• Market Crumbs

SEC Chairman Is Worried About Retail Investors

Image via Jonathan Petersson on Unsplash

Just yesterday we wrote about the recent slew of earnings reports from brokers that confirmed the unprecedented rise in retail trading since the coronavirus outbreak began.

"Zero commissions and sustained volatility drove new and existing client engagement, leading to record trading levels," TD Ameritrade interim president and CEO Steven Boyle said.

It appears Jay Clayton, the Chairman of the U.S. Securities and Exchange Commission, is taking notice as well. Appearing on CNBC yesterday, Clayton said he's worried about retail investors increasingly turning to short-term trading as opposed to long-term investing.

"Here at the SEC, when we think about that investor, we think about someone who’s investing for the long term: investing over time, doing it on a monthly basis," Clayton said. "What we are seeing is significant inflows from retail investors, and they have the hallmarks of short-term inflows. And does that concern me? Sure."

"Because that’s more trading than investing," Clayton continued. "Short-term trading is much more risky than long-term investing, and so I do worry."

Clayton said the SEC has provided guidance to brokers and advisors on how to give investors warnings about the risks associated with trading in certain types of equities. "I hope people are heeding that," Clayton said.

While Clayton can give the appearance he is concerned about retail investors, not everyone is convinced that's actually true.

The SEC proposed last month changing the reporting requirement for Form 13F, which funds file quarterly to show investment activity and holdings, from a threshold of $100 million in assets under management to a threshold of $3.5 billion.

Clayton said the proposal "will update, for the first time in over 40 years, the 13F reporting threshold to a level that furthers the statutory goal of enabling the SEC to monitor holdings of larger investment managers while reducing unnecessary burdens on smaller managers."

"Hardly anyone’s talking about this, but the Securities and Exchange Commission is getting ready to push through what I regard as an outrageous rule change that would make the market a lot less transparent," Jim Cramer said of the proposal. "Who the heck defends opaque behavior these days? ... The SEC used to fight for transparency. Now is not the time to rule against it."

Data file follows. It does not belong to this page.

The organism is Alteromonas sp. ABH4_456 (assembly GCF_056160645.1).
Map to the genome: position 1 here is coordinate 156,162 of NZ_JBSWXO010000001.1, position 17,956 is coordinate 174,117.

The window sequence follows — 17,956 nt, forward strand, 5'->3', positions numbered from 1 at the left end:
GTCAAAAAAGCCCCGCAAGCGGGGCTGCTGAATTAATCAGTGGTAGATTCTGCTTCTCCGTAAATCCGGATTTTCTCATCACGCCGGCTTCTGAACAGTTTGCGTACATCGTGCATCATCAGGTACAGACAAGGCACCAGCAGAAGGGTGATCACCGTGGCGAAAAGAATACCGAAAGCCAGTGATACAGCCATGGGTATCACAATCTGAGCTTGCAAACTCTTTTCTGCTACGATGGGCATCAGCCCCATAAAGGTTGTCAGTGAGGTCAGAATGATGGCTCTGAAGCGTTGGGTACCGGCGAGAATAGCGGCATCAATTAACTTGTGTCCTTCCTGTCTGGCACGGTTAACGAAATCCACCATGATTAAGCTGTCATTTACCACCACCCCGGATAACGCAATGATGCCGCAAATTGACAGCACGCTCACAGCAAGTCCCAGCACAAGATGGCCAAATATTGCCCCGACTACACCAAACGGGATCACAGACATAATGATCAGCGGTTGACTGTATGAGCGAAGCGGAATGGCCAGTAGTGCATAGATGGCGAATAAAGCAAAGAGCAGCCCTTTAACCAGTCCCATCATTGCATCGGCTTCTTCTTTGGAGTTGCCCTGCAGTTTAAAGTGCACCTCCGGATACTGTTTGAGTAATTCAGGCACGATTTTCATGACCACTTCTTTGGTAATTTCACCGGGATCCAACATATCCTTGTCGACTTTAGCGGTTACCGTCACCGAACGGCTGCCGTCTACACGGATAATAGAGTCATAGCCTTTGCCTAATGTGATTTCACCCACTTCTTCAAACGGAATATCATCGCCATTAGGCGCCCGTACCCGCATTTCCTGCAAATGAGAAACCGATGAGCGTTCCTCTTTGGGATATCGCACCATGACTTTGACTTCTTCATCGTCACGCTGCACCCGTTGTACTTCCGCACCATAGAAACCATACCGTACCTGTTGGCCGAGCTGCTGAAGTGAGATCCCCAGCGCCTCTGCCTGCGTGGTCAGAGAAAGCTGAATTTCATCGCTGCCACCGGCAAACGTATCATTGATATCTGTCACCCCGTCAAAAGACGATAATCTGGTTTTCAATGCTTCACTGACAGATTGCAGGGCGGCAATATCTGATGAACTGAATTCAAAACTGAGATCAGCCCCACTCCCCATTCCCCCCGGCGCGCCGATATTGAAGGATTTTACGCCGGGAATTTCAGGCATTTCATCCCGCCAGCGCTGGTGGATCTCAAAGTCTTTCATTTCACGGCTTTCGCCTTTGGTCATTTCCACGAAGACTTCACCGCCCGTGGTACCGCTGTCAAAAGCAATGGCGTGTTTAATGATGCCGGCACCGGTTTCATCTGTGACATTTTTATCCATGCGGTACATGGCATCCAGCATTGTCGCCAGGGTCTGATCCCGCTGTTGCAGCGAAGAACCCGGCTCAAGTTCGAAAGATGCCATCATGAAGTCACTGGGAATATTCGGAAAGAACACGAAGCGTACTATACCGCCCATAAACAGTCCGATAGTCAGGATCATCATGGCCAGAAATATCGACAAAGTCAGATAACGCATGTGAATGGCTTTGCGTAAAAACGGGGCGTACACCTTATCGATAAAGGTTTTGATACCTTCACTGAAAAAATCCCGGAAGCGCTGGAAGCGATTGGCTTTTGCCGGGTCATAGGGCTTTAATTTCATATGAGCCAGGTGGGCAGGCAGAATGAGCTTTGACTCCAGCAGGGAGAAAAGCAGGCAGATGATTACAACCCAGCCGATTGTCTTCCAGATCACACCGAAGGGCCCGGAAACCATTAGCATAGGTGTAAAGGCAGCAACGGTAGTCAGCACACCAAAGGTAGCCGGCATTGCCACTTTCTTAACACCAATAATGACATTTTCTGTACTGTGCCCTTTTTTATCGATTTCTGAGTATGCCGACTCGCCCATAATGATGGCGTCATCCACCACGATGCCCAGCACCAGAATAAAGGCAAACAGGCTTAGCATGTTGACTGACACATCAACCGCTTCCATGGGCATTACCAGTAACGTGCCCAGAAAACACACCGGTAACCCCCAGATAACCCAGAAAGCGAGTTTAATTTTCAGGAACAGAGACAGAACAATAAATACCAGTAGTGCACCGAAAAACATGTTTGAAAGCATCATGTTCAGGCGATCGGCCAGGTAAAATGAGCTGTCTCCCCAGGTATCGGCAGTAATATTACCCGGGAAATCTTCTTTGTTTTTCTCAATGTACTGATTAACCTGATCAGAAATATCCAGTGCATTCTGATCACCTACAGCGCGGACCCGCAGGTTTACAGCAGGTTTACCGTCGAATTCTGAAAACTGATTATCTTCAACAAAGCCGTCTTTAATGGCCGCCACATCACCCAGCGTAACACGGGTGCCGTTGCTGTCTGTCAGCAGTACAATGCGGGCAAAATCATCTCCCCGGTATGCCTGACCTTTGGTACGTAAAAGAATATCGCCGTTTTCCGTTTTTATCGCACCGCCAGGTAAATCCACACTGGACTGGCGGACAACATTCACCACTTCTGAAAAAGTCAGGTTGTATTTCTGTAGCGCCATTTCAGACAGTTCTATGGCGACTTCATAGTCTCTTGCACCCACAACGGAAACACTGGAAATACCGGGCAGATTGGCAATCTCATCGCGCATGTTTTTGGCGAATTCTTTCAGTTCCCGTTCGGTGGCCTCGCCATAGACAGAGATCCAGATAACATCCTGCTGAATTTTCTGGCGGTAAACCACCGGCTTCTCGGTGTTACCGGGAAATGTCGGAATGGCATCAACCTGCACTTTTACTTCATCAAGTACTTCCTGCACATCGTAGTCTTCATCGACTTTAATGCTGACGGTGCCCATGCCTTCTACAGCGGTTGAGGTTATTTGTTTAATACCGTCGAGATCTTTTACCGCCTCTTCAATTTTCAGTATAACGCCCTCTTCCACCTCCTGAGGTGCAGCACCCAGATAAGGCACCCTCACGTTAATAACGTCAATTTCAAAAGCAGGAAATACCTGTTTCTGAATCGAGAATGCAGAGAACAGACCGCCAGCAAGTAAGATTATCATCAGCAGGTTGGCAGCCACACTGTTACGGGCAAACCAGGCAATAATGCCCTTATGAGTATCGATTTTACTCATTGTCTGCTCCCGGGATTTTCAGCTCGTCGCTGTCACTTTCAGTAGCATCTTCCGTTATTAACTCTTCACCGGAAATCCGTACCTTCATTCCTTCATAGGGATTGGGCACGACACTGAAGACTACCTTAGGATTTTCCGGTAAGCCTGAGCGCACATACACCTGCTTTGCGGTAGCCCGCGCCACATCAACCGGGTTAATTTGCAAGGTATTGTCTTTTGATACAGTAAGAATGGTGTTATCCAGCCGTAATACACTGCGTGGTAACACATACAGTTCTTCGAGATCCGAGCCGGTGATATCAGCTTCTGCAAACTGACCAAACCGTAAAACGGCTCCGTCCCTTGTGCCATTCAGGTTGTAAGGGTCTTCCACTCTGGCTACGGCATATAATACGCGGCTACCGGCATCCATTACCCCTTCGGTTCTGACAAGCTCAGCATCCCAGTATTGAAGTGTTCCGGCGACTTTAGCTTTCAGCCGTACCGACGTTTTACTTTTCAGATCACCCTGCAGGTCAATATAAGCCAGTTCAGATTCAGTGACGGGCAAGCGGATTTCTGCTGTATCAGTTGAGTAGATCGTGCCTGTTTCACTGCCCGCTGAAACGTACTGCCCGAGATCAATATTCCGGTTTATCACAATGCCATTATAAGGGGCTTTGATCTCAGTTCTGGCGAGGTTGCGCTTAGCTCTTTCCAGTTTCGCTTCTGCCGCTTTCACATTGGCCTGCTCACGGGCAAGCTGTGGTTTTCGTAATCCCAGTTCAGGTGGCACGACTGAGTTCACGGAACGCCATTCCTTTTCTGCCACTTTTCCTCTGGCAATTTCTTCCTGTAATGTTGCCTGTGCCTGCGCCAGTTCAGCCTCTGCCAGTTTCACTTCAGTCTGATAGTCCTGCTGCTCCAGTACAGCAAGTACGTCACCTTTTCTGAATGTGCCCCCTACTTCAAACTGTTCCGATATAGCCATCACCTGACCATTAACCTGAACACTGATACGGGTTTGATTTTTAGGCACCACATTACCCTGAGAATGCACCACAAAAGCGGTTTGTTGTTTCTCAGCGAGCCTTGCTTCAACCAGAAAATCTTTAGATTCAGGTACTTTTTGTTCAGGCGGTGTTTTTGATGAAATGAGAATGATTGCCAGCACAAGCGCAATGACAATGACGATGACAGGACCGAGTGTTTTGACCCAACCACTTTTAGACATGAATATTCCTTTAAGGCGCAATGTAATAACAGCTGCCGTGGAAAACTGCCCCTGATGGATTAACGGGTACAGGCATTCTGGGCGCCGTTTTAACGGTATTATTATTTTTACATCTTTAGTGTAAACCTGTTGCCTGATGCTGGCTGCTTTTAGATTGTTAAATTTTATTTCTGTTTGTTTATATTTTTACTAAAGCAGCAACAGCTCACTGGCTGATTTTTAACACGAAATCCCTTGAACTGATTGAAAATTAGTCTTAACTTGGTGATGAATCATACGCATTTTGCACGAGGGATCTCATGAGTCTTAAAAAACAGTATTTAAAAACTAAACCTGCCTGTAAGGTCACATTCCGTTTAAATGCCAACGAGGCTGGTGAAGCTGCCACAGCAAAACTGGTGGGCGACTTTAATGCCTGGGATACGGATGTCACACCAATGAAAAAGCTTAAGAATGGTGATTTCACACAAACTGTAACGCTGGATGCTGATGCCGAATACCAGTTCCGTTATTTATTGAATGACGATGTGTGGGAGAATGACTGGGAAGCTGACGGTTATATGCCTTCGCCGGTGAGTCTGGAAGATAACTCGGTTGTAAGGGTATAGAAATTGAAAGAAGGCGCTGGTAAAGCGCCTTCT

Cramer called the proposal an "almost textbook example of regulatory capture where government agencies end up doing the bidding of the industries they’re supposed to supervise and regulate."

Along with consistently turning its head to comments from Tesla CEO Elon Musk as well as countless other examples, it's hard to be convinced that Clayton and the SEC are actually worried about retail investors.

Leftover Crumbs

  • Jobless claims jump. Initial jobless claims jumped last week for the first time since mid-March as 1.416 million Americans filed for unemployment benefits, according to the U.S. Department of Labor. Last week marked the 18th-consecutive week in which initial jobless claims exceeded one million. Continuing claims dropped by 1.107 million to 16.197 million for the week ending July 11 and sit well below the peak of just under 25 million from early May.

  • Apple faces probe. Apple is being probed by a number of states over potential violations of a consumer protection law, according to a document obtained by the Tech Transparency Project. The document states that the Consumer Protection Division of Texas' attorney general office "is involved in a multistate investigation into Apple for potential violations of the Texas Deceptive Trade Practices Act." The document also states that the office "anticipates litigation in this matter." A spokesperson for Texas' attorney general office said "we cannot comment on, confirm or deny any potential or ongoing investigations."

  • Tesla chooses Austin. As widely expected, Tesla confirmed it will build its next Gigafactory near Austin, Texas. The factory will be on about 2,000 acres and will be located about 15 minutes from downtown Austin. The Texas Gigafactory will produce the Cybertruck, Semi and the Model 3 and Model Y for the eastern half of North America. "We’re going to make it a factory that is going to be stunning it’s right on the Colorado River. So we’re actually going to have to have a boardwalk over you, hiking, biking trail. It’s going to basically be an ecological paradise," Tesla CEO Elon Musk said.

  • Amazon begins offering auto insurance. Amazon has partnered with Acko General Insurance, which it is an investor in, to offer insurance for two and four-wheel vehicles in India. Amazon said the insurance can be purchased through Amazon pay in less than two minutes. "Our vision is to make Amazon Pay the most, trusted, convenient and rewarding way to pay for our customers. Delighted by this experience, there has been a growing demand for more services. In line with this need, we are excited to launch an auto insurance product that is affordable, convenient, and provides a seamless claims experience," director and head of financial services at Amazon Pay in India Vikas Bansal said.

  • SpaceX eyes big valuation. SpaceX is reportedly in discussions with investors to raise about $1 billion at a valuation of $44 billion. The funding round, which would value the privately held SpaceX at $270 per share, is unlikely to be completed within the next month and deal terms could still change. SpaceX previously raised $346.2 million in May at a valuation of $36 billion. SpaceX declined to comment on the report.